759  officer options available under this section. The school
  760  district may implement one or more any combination of the
  761  options specified in subsections (1)-(4) to best meet the needs
  762  of the school district and charter schools.
  763         (1) SWORN LAW ENFORCEMENT SCHOOL RESOURCE OFFICER.—A school
  764  district may establish school resource officer programs through
  765  a cooperative agreement with law enforcement agencies.
  766         (a) Sworn law enforcement school resource officers shall
  767  undergo criminal background checks, drug testing, and a
  768  psychological evaluation and be certified law enforcement
  769  officers, as defined in s. 943.10(1), who are employed by a law
  770  enforcement agency as defined in s. 943.10(4). The powers and
  771  duties of a law enforcement officer shall continue throughout
  772  the employee’s tenure as a sworn law enforcement school resource
  773  officer.
  774         (b) Sworn law enforcement school resource officers shall
  775  abide by district school board policies and shall consult with
  776  and coordinate activities through the school principal, but
  777  shall be responsible to the law enforcement agency in all
  778  matters relating to employment, subject to agreements between a
  779  district school board and a law enforcement agency. Activities
  780  conducted by the sworn law enforcement school resource officer
  781  which are part of the regular instructional program of the
  782  school shall be under the direction of the school principal.
  783         (c) Sworn law enforcement school resource officers shall
  784  complete mental health crisis intervention training using a
  785  curriculum developed by a national organization with expertise
  786  in mental health crisis intervention. The training shall improve
  787  officers’ knowledge and skills as first responders to incidents
  788  involving students with emotional disturbance or mental illness,
  789  including de-escalation skills to ensure student and officer
  790  safety.
  791         (2) SWORN LAW ENFORCEMENT SCHOOL SAFETY OFFICER.—A school
  792  district may commission one or more sworn law enforcement school
  793  safety officers for the protection and safety of school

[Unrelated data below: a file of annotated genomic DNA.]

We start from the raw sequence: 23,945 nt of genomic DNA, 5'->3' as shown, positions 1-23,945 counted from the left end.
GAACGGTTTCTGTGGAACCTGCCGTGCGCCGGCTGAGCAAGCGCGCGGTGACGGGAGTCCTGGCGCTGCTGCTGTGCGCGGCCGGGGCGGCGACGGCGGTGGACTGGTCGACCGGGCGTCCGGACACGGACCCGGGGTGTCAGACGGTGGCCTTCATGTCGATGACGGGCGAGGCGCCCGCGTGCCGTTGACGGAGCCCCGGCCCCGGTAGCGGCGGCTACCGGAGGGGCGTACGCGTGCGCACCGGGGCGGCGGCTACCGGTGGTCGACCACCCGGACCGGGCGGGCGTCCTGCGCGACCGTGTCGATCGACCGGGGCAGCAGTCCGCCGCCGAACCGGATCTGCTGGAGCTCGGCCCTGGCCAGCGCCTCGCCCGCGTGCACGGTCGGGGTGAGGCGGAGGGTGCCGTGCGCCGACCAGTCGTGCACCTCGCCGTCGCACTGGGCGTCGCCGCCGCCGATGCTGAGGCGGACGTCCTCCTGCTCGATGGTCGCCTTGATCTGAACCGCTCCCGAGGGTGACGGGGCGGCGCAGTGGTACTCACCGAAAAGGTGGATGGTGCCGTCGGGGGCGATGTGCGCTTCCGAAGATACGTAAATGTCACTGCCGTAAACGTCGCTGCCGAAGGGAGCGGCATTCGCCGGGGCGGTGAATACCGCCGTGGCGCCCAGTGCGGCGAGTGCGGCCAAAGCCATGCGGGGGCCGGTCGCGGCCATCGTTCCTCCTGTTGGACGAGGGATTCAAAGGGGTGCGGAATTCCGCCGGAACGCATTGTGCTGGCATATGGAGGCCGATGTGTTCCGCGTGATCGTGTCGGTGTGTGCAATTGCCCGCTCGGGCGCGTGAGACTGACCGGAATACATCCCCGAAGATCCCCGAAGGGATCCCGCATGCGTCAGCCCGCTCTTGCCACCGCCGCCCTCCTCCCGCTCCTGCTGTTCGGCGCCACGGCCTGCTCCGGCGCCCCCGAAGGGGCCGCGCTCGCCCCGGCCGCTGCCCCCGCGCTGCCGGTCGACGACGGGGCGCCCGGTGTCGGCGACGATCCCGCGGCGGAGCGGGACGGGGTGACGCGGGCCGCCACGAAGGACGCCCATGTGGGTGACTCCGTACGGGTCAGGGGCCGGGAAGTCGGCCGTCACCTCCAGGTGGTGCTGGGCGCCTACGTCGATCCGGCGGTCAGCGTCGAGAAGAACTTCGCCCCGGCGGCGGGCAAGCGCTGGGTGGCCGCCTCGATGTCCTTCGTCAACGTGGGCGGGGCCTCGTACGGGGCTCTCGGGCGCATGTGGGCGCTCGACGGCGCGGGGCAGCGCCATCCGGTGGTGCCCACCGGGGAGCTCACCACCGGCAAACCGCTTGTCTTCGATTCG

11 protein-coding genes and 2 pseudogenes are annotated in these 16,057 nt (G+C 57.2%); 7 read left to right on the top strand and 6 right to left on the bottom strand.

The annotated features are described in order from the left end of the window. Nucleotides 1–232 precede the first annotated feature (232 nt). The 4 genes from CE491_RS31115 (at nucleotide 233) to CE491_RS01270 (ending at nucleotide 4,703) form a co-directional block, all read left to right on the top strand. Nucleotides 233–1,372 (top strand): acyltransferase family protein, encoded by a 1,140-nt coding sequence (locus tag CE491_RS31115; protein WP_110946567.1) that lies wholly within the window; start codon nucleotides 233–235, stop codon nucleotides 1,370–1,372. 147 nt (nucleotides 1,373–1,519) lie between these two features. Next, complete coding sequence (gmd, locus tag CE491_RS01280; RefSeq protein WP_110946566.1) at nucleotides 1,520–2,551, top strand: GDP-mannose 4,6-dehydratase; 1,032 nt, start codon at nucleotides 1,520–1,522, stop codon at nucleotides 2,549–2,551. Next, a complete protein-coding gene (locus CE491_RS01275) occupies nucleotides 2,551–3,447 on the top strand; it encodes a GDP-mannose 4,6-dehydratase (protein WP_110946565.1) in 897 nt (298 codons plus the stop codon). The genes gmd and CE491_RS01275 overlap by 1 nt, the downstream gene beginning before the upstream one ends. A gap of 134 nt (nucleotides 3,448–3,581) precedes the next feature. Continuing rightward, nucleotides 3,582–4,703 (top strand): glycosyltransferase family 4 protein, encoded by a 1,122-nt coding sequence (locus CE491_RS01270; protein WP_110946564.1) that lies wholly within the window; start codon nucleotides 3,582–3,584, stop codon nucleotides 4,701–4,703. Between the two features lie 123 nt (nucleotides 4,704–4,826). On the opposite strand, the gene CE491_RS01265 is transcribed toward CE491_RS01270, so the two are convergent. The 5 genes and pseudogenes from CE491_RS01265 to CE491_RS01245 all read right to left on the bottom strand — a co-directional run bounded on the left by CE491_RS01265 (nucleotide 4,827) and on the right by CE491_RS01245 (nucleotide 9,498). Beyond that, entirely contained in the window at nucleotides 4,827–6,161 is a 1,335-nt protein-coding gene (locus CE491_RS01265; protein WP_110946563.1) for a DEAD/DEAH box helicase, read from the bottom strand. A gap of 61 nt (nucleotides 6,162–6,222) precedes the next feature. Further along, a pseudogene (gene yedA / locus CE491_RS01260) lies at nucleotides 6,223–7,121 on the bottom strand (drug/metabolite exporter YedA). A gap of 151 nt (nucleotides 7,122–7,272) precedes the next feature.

794  personnel, property, and students within the school district.
  795  The district school superintendent may recommend, and the
  796  district school board may appoint, one or more sworn law
  797  enforcement school safety officers.
  798         (a) Sworn law enforcement school safety officers shall
  799  undergo criminal background checks, drug testing, and a
  800  psychological evaluation and be law enforcement officers, as
  801  defined in s. 943.10(1), certified under the provisions of
  802  chapter 943 and employed by either a law enforcement agency or
  803  by the district school board. If the officer is employed by the
  804  district school board, the district school board is the
  805  employing agency for purposes of chapter 943, and must comply
  806  with the provisions of that chapter.
  807         (b) A sworn law enforcement school safety officer has and
  808  shall exercise the power to make arrests for violations of law
  809  on district school board property or on property owned or leased
  810  by a charter school under the charter contract, as applicable,
  811  and to arrest persons, whether on or off such property, who
  812  violate any law on such property under the same conditions that
  813  deputy sheriffs are authorized to make arrests. A sworn law
  814  enforcement school safety officer has the authority to carry
  815  weapons when performing his or her official duties.
  816         (c) A district school board may enter into mutual aid
  817  agreements with one or more law enforcement agencies as provided
  818  in chapter 23. A sworn law enforcement school safety officer’s
  819  salary may be paid jointly by the district school board and the
  820  law enforcement agency, as mutually agreed to.
  821         (d) Sworn law enforcement school safety officers shall